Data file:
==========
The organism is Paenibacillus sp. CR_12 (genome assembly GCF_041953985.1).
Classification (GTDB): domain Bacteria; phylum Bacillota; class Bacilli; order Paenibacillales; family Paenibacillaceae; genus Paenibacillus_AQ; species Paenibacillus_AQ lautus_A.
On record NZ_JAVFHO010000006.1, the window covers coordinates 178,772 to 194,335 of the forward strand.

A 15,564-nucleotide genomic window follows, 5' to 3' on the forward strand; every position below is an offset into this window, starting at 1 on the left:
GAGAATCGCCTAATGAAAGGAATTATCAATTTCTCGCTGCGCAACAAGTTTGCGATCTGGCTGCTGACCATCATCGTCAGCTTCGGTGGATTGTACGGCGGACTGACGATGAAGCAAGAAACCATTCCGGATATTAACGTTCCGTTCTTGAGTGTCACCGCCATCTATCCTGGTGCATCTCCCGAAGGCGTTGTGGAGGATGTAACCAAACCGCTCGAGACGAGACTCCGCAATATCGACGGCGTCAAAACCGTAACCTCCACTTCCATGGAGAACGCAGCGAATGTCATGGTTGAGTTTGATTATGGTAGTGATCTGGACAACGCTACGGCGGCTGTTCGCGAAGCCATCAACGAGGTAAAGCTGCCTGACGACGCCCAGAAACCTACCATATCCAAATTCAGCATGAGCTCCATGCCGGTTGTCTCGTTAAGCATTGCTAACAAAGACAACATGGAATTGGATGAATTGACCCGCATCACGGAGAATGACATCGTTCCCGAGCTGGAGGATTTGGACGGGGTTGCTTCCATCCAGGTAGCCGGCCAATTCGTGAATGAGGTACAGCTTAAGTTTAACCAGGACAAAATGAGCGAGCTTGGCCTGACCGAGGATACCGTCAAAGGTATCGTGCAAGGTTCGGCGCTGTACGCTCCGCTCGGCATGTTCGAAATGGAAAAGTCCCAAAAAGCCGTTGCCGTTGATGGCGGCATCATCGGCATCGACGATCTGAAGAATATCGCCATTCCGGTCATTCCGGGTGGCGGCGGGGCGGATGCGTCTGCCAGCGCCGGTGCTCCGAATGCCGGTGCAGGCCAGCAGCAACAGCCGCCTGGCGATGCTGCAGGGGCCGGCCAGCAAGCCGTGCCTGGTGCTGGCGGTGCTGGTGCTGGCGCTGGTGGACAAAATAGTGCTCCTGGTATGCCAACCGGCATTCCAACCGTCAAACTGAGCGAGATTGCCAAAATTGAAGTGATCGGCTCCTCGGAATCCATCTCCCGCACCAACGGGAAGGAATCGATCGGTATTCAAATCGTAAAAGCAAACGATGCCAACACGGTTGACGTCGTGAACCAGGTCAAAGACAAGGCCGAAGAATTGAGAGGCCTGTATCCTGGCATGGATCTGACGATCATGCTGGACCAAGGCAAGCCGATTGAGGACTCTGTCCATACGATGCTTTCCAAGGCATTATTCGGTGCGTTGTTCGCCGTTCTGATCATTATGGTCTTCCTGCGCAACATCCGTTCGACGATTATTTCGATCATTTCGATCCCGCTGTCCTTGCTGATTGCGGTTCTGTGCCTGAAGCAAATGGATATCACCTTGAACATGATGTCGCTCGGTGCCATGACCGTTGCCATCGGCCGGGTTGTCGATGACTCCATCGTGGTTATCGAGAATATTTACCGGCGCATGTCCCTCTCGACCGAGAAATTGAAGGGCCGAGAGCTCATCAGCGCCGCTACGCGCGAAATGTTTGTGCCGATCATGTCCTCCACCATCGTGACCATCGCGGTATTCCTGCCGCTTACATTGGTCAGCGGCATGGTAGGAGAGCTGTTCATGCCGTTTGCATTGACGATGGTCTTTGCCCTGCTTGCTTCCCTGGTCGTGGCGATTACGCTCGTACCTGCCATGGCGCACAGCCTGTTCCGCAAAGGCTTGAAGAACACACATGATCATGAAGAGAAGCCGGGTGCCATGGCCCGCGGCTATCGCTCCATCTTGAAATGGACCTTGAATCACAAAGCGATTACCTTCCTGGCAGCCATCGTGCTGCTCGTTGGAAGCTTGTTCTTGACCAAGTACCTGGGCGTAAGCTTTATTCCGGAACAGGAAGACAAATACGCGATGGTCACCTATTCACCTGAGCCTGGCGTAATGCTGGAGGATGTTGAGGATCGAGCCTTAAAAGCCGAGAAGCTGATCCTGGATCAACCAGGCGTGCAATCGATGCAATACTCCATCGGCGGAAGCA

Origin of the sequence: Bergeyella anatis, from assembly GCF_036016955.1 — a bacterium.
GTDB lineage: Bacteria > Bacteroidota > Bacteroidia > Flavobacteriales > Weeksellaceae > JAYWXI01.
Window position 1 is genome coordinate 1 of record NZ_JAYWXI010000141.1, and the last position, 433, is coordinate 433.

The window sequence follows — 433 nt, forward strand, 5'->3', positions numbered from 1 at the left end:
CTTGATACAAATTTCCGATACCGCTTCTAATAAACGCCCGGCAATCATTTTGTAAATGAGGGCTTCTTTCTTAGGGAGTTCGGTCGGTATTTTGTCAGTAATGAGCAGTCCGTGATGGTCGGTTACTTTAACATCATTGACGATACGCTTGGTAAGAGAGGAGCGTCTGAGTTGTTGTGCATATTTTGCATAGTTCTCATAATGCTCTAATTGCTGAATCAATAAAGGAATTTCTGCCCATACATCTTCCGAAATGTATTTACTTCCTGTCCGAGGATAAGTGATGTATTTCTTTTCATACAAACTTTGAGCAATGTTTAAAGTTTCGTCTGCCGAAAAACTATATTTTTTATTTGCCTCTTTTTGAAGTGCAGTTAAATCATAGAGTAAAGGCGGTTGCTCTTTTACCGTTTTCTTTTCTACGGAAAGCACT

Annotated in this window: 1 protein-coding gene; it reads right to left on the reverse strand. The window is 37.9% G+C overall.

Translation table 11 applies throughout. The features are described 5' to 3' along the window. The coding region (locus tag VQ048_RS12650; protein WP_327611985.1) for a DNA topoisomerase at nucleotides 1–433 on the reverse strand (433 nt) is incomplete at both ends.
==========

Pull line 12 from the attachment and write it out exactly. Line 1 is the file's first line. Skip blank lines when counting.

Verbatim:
Translation table 11 applies throughout. The features are described 5' to 3' along the window. The coding region (locus tag VQ048_RS12650; protein WP_327611985.1) for a DNA topoisomerase at nucleotides 1–433 on the reverse strand (433 nt) is incomplete at both ends.